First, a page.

Environmental field day 10/7/23.

Submitted updated Groundwater Source Control Evaluation Report to DEQ on 12/5/23.

Ongoing: basis of design report and residual risk assessment.


Previous upland studies:

Upland investigation – soil, groundwater, stormwater.

Source control evalulation.

Interim removal actions – inner cove, 2004, 2008, 2015-16.


Remedial Design Investigation:

Broke up 27-acre site into ½ acre parcels for sampling for an average concentration.

Why sample? To fill data gaps, to determine extents of contamination, support future remedial design.

What did we sample? Upland soil and beneath existing asphalt and concrete pads.

Each one-foot interval depths to 3 feet below ground surface.


Sampling Plan:

3D samples per Decision Unit (DU) at each depth, over 5000 samples collected.


Sampling Results:

No new human health hotspots. Confirmed contamination is spread across the site, level of contamination decreased with depth. In most locations the contaminations went at least 3 feet deep.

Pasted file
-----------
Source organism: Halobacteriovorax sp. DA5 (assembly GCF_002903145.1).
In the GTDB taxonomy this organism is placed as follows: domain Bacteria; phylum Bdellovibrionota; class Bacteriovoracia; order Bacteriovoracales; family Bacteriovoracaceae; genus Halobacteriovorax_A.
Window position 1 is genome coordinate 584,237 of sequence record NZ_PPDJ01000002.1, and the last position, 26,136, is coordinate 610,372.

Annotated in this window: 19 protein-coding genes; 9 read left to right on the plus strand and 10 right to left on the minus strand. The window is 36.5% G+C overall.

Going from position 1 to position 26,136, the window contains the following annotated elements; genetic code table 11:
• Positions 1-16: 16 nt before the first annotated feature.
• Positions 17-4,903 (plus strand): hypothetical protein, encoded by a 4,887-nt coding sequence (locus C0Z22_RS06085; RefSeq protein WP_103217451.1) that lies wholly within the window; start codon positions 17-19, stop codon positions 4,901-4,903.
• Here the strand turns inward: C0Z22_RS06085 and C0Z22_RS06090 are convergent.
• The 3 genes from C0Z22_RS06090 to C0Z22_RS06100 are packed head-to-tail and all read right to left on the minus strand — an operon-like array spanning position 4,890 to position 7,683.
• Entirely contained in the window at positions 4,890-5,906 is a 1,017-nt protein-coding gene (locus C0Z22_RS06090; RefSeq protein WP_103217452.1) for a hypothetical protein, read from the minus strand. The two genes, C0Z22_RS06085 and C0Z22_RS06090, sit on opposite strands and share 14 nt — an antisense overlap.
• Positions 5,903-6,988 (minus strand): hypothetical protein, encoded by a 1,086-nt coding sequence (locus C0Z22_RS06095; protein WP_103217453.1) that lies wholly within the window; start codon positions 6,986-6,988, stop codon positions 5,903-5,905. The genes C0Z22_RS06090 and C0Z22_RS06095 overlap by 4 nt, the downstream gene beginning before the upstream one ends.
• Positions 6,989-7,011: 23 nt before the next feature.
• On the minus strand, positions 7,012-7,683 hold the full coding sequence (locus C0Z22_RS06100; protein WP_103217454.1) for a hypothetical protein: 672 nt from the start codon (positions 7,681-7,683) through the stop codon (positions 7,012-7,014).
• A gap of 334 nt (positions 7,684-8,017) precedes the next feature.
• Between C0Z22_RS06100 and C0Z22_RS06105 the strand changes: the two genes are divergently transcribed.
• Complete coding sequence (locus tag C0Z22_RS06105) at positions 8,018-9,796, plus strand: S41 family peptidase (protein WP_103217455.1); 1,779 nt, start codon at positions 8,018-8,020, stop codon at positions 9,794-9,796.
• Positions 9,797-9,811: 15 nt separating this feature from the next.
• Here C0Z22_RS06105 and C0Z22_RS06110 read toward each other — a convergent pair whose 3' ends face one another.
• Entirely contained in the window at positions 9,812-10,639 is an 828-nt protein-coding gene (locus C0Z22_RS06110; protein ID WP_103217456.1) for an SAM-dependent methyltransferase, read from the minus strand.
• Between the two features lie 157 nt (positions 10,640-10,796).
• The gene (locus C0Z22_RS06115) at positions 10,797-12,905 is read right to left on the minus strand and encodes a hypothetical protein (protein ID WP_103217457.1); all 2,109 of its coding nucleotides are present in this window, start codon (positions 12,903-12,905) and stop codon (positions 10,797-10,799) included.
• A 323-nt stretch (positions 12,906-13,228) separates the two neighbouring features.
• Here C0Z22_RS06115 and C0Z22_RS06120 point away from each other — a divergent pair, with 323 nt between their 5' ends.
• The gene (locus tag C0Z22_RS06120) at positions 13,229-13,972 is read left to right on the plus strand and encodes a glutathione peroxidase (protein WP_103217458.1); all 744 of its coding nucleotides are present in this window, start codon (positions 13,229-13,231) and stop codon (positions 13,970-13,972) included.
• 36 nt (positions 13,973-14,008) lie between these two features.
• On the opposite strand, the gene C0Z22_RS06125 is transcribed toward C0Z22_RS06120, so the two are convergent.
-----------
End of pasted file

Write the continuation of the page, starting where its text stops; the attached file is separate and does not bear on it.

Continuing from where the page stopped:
Human Health vs Ecological Risk:

People, plants and animals – how are they exposed, for how long, in what ways are they exposed? If exposure of toxicity is cut off, then there will be no risk. The goal is to make the site safe.

Human Health Risk Sampling Results:

To Humans: dioxins, arsenic, cPAHs and PCBs at this site are at levels that pose a risk to humans.


Ecological Risk Sampling Results:

Contamination is widespread across the site, with some higher risk hot spots in the central part of the site and the eastern part.


What are the Goals of the Cleanup?